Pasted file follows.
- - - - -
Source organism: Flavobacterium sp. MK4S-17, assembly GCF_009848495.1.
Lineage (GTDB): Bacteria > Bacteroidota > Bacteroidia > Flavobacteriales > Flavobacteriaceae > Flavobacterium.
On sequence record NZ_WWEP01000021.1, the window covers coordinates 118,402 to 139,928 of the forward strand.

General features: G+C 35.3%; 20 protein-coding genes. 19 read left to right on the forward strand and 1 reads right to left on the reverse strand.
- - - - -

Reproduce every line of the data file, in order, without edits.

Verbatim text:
Source organism: Flavobacterium sp. MK4S-17, assembly GCF_009848495.1.
Lineage (GTDB): Bacteria > Bacteroidota > Bacteroidia > Flavobacteriales > Flavobacteriaceae > Flavobacterium.
On sequence record NZ_WWEP01000021.1, the window covers coordinates 118,402 to 139,928 of the forward strand.

General features: G+C 35.3%; 20 protein-coding genes. 19 read left to right on the forward strand and 1 reads right to left on the reverse strand.